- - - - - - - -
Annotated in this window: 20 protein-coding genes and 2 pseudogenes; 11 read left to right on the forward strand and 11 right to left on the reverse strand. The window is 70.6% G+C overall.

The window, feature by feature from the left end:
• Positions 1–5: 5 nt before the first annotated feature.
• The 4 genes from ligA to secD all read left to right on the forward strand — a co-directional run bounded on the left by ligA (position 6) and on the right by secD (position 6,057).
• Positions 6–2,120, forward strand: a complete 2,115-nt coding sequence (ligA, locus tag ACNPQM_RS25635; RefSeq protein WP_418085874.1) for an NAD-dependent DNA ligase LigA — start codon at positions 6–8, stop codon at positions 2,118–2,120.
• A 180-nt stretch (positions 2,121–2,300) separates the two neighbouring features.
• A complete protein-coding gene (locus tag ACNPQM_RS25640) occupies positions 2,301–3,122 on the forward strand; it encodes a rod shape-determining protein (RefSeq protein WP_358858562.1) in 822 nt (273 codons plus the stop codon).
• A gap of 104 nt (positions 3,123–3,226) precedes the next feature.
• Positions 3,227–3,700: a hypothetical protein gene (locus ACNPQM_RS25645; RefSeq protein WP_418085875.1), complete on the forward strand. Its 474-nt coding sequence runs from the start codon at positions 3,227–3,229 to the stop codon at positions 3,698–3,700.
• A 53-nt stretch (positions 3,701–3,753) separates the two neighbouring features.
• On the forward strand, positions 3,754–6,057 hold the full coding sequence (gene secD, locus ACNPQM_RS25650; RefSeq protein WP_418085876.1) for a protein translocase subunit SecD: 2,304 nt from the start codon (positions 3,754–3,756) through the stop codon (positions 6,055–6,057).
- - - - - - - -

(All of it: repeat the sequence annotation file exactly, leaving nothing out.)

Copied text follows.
Annotated in this window: 20 protein-coding genes and 2 pseudogenes; 11 read left to right on the forward strand and 11 right to left on the reverse strand. The window is 70.6% G+C overall.

The window, feature by feature from the left end:
• Positions 1–5: 5 nt before the first annotated feature.
• The 4 genes from ligA to secD all read left to right on the forward strand — a co-directional run bounded on the left by ligA (position 6) and on the right by secD (position 6,057).
• Positions 6–2,120, forward strand: a complete 2,115-nt coding sequence (ligA, locus tag ACNPQM_RS25635; RefSeq protein WP_418085874.1) for an NAD-dependent DNA ligase LigA — start codon at positions 6–8, stop codon at positions 2,118–2,120.
• A 180-nt stretch (positions 2,121–2,300) separates the two neighbouring features.
• A complete protein-coding gene (locus tag ACNPQM_RS25640) occupies positions 2,301–3,122 on the forward strand; it encodes a rod shape-determining protein (RefSeq protein WP_358858562.1) in 822 nt (273 codons plus the stop codon).
• A gap of 104 nt (positions 3,123–3,226) precedes the next feature.
• Positions 3,227–3,700: a hypothetical protein gene (locus ACNPQM_RS25645; RefSeq protein WP_418085875.1), complete on the forward strand. Its 474-nt coding sequence runs from the start codon at positions 3,227–3,229 to the stop codon at positions 3,698–3,700.
• A 53-nt stretch (positions 3,701–3,753) separates the two neighbouring features.
• On the forward strand, positions 3,754–6,057 hold the full coding sequence (gene secD, locus ACNPQM_RS25650; RefSeq protein WP_418085876.1) for a protein translocase subunit SecD: 2,304 nt from the start codon (positions 3,754–3,756) through the stop codon (positions 6,055–6,057).